• Examples: CSI, Supernatural (1st season), Star Trek
  4. Plots that have "filler arcs"

    • These stories have multiple sessions where nothing is really advanced in the main plot, but you're resolving "filler plots" instead. Then, every once in a while, you have an actual subplot that does advance the main plot.
    • Example: X-Files

This is important to discuss as it lets you pry apart plot arcs from each other. For example, the story you describe sounds a lot like #1 and #4.

Why Do We Need To Talk About How Many Plots and How They Mix?

Well, for the simple reason that players want variety. You need serious plots and lighthearted plots, intense plots and relaxed ones, fast and slow ones. A single plot may get too jarring or monotonous after a while if there is nothing to spice it up, no variety to add to the mix.

Looking into the structure of many shows, you can see this principle applied. To quote Angry:

For example, I’ve been working my way through 30 Rock lately. I love that show. Many, many episodes followed a standard practice for TV shows by putting the two mainest of the characters, Liz Lemon and Alex Baldwin, into two separate stories. The show would jump back and forth between the Liz and the Alex plots, and they would both get wrapped up in the end. Friends and Grey’s Anatomy would both usually go further and have different groups of characters involved in three different plot arcs throughout and episode and bounce back and forth between them.

The idea is, pace and variety keeps players engaged. You do not want to bring only a single plot and drag them through it, as that can become monotonous. Now, I know you have multiple plots lined up already. This is more for clarification that we are on the same page, as well as for other readers of this answer. Knowing how many plots you have, and what your plots actually are, is important.

How Many Plots Should You Manage?

Now that we have a shared, intuitive understanding of what a "plot arc" or "plot thread" means, the answer will be more meaningful. After all, someone telling you "ten is the right number of plots" wouldn't make any sense without the prerequisite shared context.

So, here's the answer to your question. According to Angry, the sweet spot seems to be between 3 to 5 simultaneous plot arcs in your campaign. Less than 3 bores the players -- too little going on. More than 5 confuses them -- too much stuff happening. An easy way to achieve this number is to get each player's story (say, in a 4-player campaign), smack them altogether into a single campaign, and add a 5th story of your own.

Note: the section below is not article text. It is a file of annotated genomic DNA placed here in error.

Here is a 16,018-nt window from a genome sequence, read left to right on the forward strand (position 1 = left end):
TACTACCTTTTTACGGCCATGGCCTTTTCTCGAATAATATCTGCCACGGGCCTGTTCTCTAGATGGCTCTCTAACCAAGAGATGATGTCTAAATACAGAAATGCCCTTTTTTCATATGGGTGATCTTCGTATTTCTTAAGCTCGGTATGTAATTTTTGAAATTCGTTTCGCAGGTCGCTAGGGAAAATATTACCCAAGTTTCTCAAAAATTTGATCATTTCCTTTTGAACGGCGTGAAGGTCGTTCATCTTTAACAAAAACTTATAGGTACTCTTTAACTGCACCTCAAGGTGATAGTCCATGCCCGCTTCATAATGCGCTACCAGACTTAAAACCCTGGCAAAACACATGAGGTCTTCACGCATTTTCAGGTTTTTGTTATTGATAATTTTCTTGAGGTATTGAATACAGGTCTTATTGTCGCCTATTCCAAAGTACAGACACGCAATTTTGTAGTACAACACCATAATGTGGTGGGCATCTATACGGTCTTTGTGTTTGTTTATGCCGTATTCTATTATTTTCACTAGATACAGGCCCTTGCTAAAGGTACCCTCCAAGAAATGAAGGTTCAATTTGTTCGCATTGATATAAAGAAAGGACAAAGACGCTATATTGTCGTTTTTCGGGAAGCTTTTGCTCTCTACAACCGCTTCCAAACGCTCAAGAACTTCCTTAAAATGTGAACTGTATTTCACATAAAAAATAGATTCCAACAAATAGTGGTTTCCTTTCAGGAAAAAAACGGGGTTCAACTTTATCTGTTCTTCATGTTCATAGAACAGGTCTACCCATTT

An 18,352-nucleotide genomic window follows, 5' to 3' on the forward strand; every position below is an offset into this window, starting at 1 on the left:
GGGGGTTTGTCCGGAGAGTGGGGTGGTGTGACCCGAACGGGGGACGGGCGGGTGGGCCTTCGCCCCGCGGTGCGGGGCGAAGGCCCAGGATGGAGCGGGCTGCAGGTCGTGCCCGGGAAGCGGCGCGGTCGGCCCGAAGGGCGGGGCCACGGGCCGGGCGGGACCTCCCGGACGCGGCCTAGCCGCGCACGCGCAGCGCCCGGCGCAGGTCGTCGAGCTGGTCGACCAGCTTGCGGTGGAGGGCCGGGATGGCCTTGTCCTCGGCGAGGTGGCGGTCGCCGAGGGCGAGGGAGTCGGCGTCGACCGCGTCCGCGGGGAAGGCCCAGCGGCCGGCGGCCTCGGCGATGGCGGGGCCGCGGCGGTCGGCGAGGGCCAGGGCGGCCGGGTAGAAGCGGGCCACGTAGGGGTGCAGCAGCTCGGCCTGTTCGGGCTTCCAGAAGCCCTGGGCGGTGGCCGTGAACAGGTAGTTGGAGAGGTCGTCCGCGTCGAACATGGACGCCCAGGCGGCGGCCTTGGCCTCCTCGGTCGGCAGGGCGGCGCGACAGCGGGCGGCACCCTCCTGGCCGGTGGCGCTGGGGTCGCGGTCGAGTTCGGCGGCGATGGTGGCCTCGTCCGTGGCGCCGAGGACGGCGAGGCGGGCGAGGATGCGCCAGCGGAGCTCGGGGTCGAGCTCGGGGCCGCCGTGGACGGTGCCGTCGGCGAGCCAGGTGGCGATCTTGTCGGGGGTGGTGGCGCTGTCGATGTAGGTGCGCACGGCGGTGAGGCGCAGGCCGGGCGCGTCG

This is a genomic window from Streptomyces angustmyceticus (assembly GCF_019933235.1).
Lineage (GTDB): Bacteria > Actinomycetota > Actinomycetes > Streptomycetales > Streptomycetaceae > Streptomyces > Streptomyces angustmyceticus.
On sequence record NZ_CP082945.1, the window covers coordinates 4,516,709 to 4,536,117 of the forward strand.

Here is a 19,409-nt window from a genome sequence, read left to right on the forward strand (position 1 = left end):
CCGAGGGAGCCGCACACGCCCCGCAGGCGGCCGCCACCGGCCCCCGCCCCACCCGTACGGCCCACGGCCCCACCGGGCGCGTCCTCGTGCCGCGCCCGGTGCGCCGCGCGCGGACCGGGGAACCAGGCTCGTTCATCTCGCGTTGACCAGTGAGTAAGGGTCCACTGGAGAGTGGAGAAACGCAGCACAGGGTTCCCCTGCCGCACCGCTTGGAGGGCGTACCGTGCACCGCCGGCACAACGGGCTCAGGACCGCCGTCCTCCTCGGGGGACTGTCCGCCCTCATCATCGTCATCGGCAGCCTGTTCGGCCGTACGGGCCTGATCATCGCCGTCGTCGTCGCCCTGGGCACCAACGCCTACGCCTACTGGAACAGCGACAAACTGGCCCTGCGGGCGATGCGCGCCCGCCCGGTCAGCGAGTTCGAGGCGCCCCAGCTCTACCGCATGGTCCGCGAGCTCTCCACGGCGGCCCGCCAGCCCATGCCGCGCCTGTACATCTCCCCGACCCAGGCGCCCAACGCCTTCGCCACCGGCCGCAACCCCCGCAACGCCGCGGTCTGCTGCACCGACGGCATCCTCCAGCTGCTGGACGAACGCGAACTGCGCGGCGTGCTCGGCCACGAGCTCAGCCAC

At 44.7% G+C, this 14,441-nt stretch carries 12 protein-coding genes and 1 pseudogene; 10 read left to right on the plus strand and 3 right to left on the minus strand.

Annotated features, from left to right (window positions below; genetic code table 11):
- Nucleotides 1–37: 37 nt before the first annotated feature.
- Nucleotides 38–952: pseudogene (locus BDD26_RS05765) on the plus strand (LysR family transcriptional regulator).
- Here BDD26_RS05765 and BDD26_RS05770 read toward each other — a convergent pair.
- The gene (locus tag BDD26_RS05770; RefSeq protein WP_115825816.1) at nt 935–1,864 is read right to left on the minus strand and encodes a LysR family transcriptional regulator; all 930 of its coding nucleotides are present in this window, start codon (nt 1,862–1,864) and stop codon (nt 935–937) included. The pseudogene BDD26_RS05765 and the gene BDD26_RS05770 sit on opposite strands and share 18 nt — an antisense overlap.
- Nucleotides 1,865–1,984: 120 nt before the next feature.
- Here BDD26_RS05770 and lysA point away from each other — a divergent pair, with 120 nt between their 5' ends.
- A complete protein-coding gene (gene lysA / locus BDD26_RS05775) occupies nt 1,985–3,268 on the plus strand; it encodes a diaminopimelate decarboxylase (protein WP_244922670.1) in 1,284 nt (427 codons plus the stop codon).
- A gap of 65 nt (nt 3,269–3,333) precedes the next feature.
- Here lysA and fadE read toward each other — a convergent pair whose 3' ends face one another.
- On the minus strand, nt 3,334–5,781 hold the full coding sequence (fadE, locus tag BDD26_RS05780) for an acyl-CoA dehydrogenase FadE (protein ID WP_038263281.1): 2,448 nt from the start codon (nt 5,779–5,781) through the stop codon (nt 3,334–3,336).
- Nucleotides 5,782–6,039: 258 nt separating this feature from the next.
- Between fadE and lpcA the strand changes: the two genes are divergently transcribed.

Check this with your own experience and players, to see if the same is true for them. I personally have never been on a campaign with more than 5 plots happening at once, but I have been on some where there was only 1 or 2. I got disengaged from those stories rather quickly as there tended to be nothing "interesting" about them to me. But, again, check with yourself first if this number makes sense.

How Much Time Should Each Story Cover?

Again, falling back on Angry's wisdom, we can observe that the average length of a short US series runs 6 months, and a complete series runs a year. Thats 12 to 24 episodes -- 12 to 24 sessions, for your RPG -- IF you're running an episodic campaign. This number is based only on his experience and gut feeling, however, Again, check with your own experience.

The bigger point is, every plot arc has a timed life. If you want to run your game for more than a year, be sure to evolve the plot. In your case, since you are planning on what looks like an episodic plot, the 6 months to a year window seems to be the right fit for you.


Yes, it is feasible to have subplots which are peripheral to the main plot. These are plots #1 and #4, which sounds like the campaign you've already designed.

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    \$\begingroup\$ Your rephrasing sounds about right and opens a bit of a wider perspective on the issue, thanks. I only recently learned about AngryGM, but he's quickly becoming an invaluable resource! As there's not a whole lot going on in terms of personal PC plots, yet, it even sounds like a good idea to introduce an additional layer or two to tie things together and have something going on between the immediate and the elusive toplevel meta-stuff. Thanks a lot for the work you put into this! \$\endgroup\$ – TheNickOfTime Feb 25 '17 at 9:12